Friday, October 31, 2008

Poached Pears in Rioja, Ghoulishly Good!

I was doubly inspired to cook up something with pears because they are the fresh produce of the month over at Marta's An Italian in the US blog, and because I saw a cool recipe for pears poached in Spanish Rioja wine in one of the new cookbooks that ambled into the bookshop and was spirited home immediately, "The Cooking Club Cookbook" (by six cute young NYC publishing industry chicks, NY: Villard, 2002).

I have never done anything with pears other than to gobble them up out of hand, so I thought I'd give the poaching recipe a whirl. The Cooking Club Cookbook shows off the once-a-month Sunday afternoon get togethers that the authors had to hone their cooking skills. They picked different themes and cuisines for the chapters in the book and the first one, a Spanish menu, had lots of great and somewhat easy-sounding recipes. The Pears Rioja called for a flambe at the end, however, and given that the Crispy Cook has curly, escapist locks and a somewhat clumsy nature, I opted not to get any crispier with that finishing technique.

I found another recipe for Poached Pears in Red Wine over at this website, but it called for a scandalous amount of wine (2 whole cups!) and I was not willing to part with that much grapery. Taking the best parts of each recipe, (in my humble virgin pear-cooking opinion) I came up with this tasty recipe. We tried it as is and it's good, but it is even more delightful as a topping for vanilla ice cream.

Cooking it filled the kitchen with an imperial and suitably autumnal spiciness and it was great to be able to go to the market and buy hard fruit that didn't need ripening before cooking.


4 hard pears, peeled and cored. (I used Bosc pears and cored them easily with my apple corer)

1/2 cup Rioja or other dry red wine
1/2 tsp. vanilla
1/2 cup sugar
Juice of one lemon
1 tsp. cinnamon
1 tsp. nutmeg
1/4 tsp. ground cloves

Combine wine, vanilla, sugar and spices in medium saucepan. Bring to a boil, stirring, until sugar is dissolved. Keep an eye on the heat so it doesn't boil over. Let cook until desired syrupiness is achieved (about 10-15 minutes).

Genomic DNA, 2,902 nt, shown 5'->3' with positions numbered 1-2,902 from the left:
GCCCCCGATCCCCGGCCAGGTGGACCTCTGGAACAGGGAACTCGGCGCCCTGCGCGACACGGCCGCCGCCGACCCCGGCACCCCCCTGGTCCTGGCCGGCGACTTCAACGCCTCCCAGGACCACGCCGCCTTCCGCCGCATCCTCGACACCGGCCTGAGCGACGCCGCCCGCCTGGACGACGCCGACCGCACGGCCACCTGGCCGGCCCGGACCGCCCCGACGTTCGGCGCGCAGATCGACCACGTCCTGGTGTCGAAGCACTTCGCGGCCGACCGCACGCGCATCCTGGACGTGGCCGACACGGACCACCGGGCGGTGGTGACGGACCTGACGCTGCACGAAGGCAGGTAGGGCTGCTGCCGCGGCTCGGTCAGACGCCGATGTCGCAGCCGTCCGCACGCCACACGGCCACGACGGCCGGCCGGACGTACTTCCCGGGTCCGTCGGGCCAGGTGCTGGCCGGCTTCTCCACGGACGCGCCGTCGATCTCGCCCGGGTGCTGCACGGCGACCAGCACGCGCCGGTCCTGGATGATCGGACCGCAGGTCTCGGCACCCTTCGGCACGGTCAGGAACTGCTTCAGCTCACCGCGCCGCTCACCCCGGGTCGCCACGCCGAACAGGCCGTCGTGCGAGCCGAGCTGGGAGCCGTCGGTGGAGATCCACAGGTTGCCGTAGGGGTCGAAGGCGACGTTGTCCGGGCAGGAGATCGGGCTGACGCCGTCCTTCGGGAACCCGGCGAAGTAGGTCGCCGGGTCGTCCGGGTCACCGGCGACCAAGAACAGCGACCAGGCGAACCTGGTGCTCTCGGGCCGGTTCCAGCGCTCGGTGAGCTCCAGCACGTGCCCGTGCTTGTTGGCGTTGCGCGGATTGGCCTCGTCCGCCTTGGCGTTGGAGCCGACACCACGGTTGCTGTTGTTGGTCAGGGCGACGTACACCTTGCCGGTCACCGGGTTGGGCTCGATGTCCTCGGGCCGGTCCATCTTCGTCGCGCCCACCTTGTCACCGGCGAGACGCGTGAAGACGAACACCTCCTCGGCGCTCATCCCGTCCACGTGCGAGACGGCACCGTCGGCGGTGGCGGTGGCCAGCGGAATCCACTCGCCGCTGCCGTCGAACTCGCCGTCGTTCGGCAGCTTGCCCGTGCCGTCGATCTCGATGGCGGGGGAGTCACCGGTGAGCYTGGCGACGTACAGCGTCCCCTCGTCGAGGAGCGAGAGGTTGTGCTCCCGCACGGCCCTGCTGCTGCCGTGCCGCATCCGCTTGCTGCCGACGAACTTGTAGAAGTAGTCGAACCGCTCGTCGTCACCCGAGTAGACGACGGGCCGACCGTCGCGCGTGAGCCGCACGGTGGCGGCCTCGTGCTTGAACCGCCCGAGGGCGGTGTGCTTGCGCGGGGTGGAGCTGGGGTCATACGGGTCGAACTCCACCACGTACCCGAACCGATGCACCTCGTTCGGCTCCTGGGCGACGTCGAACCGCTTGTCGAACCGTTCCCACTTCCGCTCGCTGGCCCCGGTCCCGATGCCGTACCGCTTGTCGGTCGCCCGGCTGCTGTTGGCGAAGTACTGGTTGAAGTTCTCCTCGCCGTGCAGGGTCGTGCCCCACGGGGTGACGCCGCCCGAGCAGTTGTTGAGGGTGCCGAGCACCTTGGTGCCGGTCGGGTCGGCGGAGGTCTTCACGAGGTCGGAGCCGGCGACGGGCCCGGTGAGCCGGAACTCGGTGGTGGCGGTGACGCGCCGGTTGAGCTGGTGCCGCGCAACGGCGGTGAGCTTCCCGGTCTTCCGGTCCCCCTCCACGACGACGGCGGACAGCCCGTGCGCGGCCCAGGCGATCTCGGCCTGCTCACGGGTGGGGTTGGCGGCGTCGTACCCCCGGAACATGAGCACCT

Slice pears into 1/4 inch slices. Add half of pear slices and cook over low heat, until medium-soft, about 10 minutes. Remove with slotted spoon and add in remaining pears to cook. Add in first batch of pears and cool.

Cover and chill at least 2 hours or until cold.

Makes 6-8 dessert servings.

Today is the last day of the Fresh Produce of the Month's pear edition, so call on Marta in the next week to see the roundup of fruity recipes.

And a Happy, Healthy and Safe Halloween to all!

Wednesday, October 29, 2008

An Elegant Little Chutney Cheese Ball

The Gansevoort Farmer's Market is closing for the season tomorrow, October 30. I stopped by last week and picked up some bread and rolls for the freezer from Saratoga Gluten-Free Goods, and some supplies from my upcoming annual girlfriend's getaway weekend: wine (Colebrook winery) and artisan cheese made by Elizabeth Porter of Argyle, New York.

One of the cheeses, a tangy and creamy white chevre, demanded that we eat it before my escape, so I mixed it with a little chutney, curry powder and salt and gently rolled it in sliced almonds for a fantastic snacklet. It was soooo good I shall have to relay the exact dimensions of this easy recipe:

Chutney Cheese Ball

8 oz. fresh goat cheese or chevre
2 Tbsp. apple chutney
1 Tbsp. curry powder
Salt and pepper to taste
1/2 cup sliced almonds (I will toast them next time!)

Mix cheese, chutney and curry powder together. Season to taste with salt and pepper. Gently scoop this mixture into a ball shape and roll in sliced almonds.

Cover with plastic wrap, chill and let flavors mingle at least several hours before serving.

An easy and elegant appetizer that serves about 6.

I am offering this dairy delight to La Fete du Fromage hosted by Chez Loulou, an American transplant in the vineyard soil of southern France. Her photography is just gorgeous and the food and wine posts are just great. Check it out every month on the 15th to learn more about the great cheeses of the world.

Tuesday, October 28, 2008

Caramel & Chocolate Cookie Bars